I’m proud to present my new album-
And here’s a taster:
At the time of writing the song I was intrigued by a story my mother had told me, that Jack, her dad, had played in a dance band. I so much hoped this was true, because it gave me a feeling of connection with him denied to me by his early death, but I had no proof. Sadly, my mum had passed away herself before I finished the song, so she never got to hear it, and couldn’t tell me any more stories about her dad.
Then, clearing out my father’s bungalow following his death last September, my sister and I were excited to find this photograph:
Isn’t it great? Here are The Vesuvians at the ‘Philharmonic Hall’, East Ham, on October 3rd 1930. My Grandad is on trumpet. Continue reading
Ruth and I have been enjoying Tony Robinson’s Channel 5 series Britain’s Great Cathedrals. We’re looking forward to the forthcoming episode on Canterbury. That’s where we met (at the University though, not the Cathedral itself.) The Cathedral was a favourite place to visit, and the experience was always awe-inspiring. When, later, I found this poem by John Ormond I was reminded how such staggering beauty was created by so many hard-working, skilful, ordinary blokes. I love the concluding line.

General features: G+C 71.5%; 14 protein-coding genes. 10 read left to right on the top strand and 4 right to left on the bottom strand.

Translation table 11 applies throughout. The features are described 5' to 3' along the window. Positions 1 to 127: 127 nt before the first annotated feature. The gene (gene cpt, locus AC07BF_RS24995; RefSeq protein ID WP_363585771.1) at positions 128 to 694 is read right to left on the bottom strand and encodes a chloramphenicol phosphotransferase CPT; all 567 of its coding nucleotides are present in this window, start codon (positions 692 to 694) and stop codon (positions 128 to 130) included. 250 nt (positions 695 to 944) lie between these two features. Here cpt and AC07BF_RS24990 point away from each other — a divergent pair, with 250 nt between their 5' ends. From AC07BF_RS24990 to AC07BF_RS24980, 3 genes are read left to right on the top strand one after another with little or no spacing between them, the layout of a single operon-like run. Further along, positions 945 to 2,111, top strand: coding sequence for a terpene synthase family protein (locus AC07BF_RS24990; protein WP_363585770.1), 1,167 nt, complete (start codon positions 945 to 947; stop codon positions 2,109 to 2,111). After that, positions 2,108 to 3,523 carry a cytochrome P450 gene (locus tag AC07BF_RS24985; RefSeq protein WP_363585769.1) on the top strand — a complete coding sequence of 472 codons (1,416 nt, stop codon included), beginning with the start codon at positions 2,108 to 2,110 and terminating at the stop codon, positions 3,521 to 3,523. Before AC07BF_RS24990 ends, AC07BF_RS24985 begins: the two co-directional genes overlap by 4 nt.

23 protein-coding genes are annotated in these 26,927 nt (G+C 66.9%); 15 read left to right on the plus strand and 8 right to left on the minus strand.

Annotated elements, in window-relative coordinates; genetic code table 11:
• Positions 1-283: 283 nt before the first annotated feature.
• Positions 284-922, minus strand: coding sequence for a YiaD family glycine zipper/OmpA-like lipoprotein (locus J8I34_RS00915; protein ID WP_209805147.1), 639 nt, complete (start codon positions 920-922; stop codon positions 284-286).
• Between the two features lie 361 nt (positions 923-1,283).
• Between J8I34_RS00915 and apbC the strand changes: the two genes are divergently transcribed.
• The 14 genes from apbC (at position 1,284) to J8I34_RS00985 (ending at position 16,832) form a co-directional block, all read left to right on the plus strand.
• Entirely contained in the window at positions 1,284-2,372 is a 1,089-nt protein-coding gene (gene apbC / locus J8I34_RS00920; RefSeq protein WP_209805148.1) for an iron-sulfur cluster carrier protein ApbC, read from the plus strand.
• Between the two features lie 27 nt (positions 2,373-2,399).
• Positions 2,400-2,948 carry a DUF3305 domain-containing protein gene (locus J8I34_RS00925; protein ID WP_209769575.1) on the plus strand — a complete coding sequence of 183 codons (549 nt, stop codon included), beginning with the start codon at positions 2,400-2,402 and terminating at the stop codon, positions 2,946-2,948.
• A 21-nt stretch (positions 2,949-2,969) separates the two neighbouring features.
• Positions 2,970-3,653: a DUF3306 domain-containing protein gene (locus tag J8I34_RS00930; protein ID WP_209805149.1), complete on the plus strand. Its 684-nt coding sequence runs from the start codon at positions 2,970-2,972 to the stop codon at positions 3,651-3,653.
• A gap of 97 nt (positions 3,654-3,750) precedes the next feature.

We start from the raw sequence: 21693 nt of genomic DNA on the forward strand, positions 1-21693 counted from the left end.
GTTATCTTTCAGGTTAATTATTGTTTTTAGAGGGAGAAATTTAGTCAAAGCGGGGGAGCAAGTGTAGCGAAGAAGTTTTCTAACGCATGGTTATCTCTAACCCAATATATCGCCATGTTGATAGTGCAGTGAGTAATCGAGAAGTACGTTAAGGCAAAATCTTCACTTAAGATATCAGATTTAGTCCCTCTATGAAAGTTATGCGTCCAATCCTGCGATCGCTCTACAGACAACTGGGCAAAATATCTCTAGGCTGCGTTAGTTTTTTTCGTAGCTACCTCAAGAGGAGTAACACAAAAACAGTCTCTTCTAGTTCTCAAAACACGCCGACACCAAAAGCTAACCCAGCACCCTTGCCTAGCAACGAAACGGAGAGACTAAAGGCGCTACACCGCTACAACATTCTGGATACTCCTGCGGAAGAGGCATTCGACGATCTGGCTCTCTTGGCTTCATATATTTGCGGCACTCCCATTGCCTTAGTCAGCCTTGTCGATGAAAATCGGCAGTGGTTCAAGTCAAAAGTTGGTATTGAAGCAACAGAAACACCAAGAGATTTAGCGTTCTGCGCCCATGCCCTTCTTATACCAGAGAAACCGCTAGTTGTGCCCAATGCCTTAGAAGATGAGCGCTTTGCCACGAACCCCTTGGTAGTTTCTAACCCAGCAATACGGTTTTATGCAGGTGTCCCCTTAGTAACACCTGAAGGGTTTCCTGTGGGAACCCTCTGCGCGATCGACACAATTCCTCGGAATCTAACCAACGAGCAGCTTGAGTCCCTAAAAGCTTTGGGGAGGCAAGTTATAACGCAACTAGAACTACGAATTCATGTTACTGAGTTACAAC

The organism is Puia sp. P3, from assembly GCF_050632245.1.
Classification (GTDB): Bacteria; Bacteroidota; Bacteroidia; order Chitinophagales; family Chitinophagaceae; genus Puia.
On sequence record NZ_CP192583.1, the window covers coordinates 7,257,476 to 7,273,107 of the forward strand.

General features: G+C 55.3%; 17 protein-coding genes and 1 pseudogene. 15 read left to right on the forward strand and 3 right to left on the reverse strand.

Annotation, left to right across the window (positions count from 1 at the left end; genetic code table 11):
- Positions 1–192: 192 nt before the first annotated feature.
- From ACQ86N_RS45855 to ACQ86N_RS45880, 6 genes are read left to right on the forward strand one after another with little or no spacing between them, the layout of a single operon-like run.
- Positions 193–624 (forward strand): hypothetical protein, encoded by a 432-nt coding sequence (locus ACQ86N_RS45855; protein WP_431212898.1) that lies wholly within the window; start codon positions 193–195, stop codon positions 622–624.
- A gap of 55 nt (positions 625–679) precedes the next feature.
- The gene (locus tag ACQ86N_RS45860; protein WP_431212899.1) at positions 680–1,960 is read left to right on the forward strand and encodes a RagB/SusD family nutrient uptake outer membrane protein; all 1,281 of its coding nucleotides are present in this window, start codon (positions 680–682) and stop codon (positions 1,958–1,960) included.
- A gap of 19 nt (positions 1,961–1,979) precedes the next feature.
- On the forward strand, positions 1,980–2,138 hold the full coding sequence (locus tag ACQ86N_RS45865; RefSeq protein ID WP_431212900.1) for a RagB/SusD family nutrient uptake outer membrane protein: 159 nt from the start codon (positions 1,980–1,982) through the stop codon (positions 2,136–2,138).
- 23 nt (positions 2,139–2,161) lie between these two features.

Song writers have to be prepared to answer these two questions ad nauseam:
“How do you go about writing songs?” and “What comes first, the words or the music?” Continue reading
A song dedicated to the beautiful North Norfolk coast and to bird watchers everywhere. Ruth and I knocked this up one holiday. The inspiration was the sight of a horse staring over the fence as we drove along; he was obviously counting the cars on the North Norfolk coast road. With apologies to Paul Simon.
My 19th century German workshop Maggini copy, with two bands of purfling front and back, and an extra turn in the scroll (apparently not one of Maggini’s signatures).
In thirty years together we have seen and done a lot: from Castlethorpe Village Hall to Westminster Hall, from Leicester to Leipzig, countless ceilidhs, innumerable morris stands and nearly as many pubs as there are stars in the sky. I ought to be sad, but I truly am not. Continue reading
Today marks the centenary of the opening of the British and Canadian offensive at Arras, on the Western Front.
Hawtin Mundy of New Bradwell, Buckinghamshire, fought and was captured in the battle. His powerful memories were recorded late in life, inspiring community drama and song that ties modern Milton Keynes and its inhabitants to its past.
Hawtin’s description of the battlefield at Arras was carefully turned into song by Paul Clark for the play Days of Pride, and has never failed to move audiences each of the many times it has been sung since. Continue reading